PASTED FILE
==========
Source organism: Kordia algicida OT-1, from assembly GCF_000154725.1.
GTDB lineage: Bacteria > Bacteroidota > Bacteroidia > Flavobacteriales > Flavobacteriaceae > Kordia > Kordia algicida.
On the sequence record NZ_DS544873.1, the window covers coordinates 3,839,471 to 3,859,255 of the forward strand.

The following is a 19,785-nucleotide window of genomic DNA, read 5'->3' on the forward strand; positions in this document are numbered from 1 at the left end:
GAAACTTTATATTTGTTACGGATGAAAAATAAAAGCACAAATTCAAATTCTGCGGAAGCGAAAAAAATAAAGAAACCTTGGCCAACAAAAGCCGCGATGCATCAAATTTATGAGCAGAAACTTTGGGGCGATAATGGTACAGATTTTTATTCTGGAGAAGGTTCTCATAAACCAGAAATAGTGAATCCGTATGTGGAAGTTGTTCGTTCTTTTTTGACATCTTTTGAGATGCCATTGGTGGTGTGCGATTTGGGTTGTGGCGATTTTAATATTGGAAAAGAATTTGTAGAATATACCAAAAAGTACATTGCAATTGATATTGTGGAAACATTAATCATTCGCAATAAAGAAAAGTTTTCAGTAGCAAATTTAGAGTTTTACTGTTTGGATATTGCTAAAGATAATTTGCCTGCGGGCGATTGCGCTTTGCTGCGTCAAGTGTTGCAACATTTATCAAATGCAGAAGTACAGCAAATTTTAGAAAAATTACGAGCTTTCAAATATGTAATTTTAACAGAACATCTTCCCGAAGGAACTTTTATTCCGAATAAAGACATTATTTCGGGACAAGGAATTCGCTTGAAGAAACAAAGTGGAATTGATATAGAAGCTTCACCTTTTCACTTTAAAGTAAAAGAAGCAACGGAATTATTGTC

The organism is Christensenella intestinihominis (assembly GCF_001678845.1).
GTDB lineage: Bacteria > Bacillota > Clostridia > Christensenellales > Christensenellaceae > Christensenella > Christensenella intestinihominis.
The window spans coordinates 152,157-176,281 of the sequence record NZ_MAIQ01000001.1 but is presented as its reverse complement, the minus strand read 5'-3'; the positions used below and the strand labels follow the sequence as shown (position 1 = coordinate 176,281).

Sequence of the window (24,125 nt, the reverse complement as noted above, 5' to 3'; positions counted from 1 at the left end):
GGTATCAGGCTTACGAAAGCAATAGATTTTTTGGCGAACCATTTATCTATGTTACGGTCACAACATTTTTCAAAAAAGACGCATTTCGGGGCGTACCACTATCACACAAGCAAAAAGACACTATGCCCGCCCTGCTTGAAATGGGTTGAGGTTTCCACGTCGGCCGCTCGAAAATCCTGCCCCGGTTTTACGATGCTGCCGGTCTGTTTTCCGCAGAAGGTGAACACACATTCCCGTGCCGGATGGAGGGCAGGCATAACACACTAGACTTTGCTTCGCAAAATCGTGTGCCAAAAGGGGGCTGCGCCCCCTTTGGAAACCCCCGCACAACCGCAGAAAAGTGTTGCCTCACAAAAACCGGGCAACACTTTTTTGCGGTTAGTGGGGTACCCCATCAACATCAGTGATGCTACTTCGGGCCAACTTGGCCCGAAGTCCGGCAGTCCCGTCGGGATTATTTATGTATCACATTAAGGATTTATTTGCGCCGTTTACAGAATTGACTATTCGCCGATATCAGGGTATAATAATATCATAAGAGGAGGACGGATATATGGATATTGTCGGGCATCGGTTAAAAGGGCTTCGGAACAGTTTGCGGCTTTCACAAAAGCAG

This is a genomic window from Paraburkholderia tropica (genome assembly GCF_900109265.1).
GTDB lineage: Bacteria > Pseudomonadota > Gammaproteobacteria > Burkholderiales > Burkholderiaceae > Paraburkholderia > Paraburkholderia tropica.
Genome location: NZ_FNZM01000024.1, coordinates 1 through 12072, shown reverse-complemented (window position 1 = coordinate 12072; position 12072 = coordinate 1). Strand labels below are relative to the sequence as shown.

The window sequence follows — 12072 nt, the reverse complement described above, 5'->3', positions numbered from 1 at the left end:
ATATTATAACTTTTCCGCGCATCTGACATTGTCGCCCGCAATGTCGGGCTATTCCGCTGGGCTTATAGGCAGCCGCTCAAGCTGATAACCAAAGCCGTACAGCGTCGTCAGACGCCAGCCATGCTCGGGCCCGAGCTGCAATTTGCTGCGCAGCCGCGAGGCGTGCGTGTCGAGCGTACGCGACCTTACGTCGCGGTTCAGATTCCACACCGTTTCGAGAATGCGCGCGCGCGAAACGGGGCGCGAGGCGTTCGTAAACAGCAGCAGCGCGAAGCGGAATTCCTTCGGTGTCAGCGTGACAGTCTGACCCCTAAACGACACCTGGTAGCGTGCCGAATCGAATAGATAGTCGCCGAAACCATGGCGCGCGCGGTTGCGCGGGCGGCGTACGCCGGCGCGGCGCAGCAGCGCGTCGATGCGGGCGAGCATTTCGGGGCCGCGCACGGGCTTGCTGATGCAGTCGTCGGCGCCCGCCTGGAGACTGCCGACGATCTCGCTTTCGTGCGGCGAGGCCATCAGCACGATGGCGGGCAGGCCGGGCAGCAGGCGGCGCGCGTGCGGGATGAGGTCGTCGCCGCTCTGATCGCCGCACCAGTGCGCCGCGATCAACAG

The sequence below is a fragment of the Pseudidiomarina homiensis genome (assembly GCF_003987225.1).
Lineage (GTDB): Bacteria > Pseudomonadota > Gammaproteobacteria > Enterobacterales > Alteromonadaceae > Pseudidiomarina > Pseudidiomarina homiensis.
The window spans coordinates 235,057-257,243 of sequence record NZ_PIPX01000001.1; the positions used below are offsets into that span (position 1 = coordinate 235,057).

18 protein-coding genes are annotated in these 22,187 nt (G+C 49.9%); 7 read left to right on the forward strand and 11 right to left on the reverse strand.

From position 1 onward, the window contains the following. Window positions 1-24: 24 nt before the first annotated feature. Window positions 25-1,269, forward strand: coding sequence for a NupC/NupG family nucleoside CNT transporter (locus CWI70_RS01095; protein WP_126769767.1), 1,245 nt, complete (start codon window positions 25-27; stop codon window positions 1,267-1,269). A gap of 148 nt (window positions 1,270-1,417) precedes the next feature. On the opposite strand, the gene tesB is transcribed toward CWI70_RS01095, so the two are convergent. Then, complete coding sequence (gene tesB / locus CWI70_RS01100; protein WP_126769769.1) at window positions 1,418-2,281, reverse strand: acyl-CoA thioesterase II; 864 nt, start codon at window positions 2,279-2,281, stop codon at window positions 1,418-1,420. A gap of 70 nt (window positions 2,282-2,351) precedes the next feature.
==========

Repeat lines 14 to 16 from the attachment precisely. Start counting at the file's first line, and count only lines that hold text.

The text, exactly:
The window sequence follows — 12072 nt, the reverse complement described above, 5'->3', positions numbered from 1 at the left end:
ATATTATAACTTTTCCGCGCATCTGACATTGTCGCCCGCAATGTCGGGCTATTCCGCTGGGCTTATAGGCAGCCGCTCAAGCTGATAACCAAAGCCGTACAGCGTCGTCAGACGCCAGCCATGCTCGGGCCCGAGCTGCAATTTGCTGCGCAGCCGCGAGGCGTGCGTGTCGAGCGTACGCGACCTTACGTCGCGGTTCAGATTCCACACCGTTTCGAGAATGCGCGCGCGCGAAACGGGGCGCGAGGCGTTCGTAAACAGCAGCAGCGCGAAGCGGAATTCCTTCGGTGTCAGCGTGACAGTCTGACCCCTAAACGACACCTGGTAGCGTGCCGAATCGAATAGATAGTCGCCGAAACCATGGCGCGCGCGGTTGCGCGGGCGGCGTACGCCGGCGCGGCGCAGCAGCGCGTCGATGCGGGCGAGCATTTCGGGGCCGCGCACGGGCTTGCTGATGCAGTCGTCGGCGCCCGCCTGGAGACTGCCGACGATCTCGCTTTCGTGCGGCGAGGCCATCAGCACGATGGCGGGCAGGCCGGGCAGCAGGCGGCGCGCGTGCGGGATGAGGTCGTCGCCGCTCTGATCGCCGCACCAGTGCGCCGCGATCAACAG

The sequence below is a fragment of the Pseudidiomarina homiensis genome (assembly GCF_003987225.1).